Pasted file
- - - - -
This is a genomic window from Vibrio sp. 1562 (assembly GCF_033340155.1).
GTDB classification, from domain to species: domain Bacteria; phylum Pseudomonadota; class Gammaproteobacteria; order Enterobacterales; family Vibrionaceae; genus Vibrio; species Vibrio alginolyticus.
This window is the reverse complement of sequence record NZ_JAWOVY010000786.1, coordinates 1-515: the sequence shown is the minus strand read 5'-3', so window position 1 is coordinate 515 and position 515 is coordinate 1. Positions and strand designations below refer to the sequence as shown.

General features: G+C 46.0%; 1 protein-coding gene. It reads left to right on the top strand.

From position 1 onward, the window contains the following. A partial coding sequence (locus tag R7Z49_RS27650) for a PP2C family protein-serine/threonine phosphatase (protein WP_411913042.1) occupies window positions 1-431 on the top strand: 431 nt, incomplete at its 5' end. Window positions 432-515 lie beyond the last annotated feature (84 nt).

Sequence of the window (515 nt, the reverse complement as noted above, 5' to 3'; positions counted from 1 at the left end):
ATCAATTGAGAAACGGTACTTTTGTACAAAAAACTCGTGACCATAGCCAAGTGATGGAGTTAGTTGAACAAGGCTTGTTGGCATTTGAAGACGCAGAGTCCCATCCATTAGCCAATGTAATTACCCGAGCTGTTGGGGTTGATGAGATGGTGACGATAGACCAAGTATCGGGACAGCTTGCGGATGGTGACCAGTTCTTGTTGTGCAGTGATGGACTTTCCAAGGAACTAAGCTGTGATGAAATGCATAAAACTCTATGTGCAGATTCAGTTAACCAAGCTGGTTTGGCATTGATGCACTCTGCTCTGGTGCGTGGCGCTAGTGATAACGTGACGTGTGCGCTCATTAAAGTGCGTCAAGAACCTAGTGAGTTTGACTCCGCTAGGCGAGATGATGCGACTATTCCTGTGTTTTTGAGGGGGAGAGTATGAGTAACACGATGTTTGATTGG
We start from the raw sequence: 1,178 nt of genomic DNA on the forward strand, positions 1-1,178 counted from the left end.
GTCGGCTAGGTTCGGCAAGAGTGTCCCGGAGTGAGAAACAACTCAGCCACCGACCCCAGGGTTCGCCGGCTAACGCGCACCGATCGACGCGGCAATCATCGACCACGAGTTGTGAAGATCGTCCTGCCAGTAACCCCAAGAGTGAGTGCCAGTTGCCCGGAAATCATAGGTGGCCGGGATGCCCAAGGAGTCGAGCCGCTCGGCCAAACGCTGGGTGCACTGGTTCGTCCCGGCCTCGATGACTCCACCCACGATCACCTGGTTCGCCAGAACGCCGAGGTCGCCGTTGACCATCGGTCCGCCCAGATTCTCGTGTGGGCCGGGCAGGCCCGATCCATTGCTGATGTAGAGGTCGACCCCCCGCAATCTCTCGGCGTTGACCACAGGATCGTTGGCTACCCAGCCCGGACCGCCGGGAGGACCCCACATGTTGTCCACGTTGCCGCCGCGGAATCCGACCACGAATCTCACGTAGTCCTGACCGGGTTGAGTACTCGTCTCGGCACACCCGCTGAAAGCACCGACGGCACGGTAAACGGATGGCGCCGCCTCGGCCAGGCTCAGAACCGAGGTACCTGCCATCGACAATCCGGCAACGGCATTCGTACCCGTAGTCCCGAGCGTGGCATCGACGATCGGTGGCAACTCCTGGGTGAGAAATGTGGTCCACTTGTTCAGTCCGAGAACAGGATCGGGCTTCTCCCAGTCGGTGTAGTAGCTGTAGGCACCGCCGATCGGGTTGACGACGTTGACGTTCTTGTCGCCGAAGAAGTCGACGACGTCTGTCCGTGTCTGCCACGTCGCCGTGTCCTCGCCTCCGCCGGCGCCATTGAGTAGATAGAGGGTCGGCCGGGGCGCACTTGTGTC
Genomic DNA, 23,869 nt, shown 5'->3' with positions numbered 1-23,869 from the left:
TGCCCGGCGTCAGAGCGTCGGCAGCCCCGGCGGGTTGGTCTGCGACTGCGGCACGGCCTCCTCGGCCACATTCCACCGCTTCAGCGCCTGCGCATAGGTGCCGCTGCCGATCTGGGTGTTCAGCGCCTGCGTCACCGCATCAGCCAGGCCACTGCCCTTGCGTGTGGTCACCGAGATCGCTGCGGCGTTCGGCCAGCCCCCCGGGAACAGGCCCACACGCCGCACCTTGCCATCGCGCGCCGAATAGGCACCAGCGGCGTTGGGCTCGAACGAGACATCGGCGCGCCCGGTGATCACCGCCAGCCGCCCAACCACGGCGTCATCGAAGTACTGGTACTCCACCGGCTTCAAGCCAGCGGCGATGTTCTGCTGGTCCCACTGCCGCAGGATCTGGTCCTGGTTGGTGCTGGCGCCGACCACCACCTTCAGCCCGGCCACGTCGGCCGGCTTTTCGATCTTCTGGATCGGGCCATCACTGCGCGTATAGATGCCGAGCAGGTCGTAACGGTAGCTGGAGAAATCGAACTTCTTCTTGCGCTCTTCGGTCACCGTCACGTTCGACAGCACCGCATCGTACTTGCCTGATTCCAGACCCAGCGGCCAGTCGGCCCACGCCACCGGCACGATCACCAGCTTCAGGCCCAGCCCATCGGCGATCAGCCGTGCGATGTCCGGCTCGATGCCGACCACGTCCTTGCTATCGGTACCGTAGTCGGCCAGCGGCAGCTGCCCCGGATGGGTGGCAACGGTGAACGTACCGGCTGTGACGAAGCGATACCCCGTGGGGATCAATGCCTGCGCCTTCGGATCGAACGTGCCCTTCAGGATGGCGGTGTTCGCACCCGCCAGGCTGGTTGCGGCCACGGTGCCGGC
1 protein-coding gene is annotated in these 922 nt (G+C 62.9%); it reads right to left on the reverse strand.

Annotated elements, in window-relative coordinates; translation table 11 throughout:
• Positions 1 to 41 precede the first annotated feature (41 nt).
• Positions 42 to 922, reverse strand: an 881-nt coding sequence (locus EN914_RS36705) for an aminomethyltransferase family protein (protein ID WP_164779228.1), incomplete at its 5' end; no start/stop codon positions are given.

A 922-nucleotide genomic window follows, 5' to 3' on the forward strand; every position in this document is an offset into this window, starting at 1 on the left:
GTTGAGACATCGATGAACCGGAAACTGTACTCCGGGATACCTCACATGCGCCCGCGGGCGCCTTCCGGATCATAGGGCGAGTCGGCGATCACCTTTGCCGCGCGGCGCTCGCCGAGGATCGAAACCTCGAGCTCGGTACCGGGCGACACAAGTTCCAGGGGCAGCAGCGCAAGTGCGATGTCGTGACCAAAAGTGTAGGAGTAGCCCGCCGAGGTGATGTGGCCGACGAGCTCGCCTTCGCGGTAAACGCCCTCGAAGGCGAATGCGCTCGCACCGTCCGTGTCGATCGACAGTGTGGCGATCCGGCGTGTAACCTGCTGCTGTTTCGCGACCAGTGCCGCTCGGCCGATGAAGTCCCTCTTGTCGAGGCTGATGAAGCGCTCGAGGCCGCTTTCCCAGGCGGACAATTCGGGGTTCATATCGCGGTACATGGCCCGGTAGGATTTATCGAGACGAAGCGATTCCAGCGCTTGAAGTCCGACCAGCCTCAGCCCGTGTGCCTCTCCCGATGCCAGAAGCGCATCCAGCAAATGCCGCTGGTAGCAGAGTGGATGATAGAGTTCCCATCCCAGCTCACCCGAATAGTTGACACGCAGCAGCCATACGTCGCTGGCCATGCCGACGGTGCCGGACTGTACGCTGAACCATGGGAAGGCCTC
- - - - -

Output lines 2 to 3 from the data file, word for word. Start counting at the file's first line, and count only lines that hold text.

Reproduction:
GTDB classification, from domain to species: domain Bacteria; phylum Pseudomonadota; class Gammaproteobacteria; order Enterobacterales; family Vibrionaceae; genus Vibrio; species Vibrio alginolyticus.
This window is the reverse complement of sequence record NZ_JAWOVY010000786.1, coordinates 1-515: the sequence shown is the minus strand read 5'-3', so window position 1 is coordinate 515 and position 515 is coordinate 1. Positions and strand designations below refer to the sequence as shown.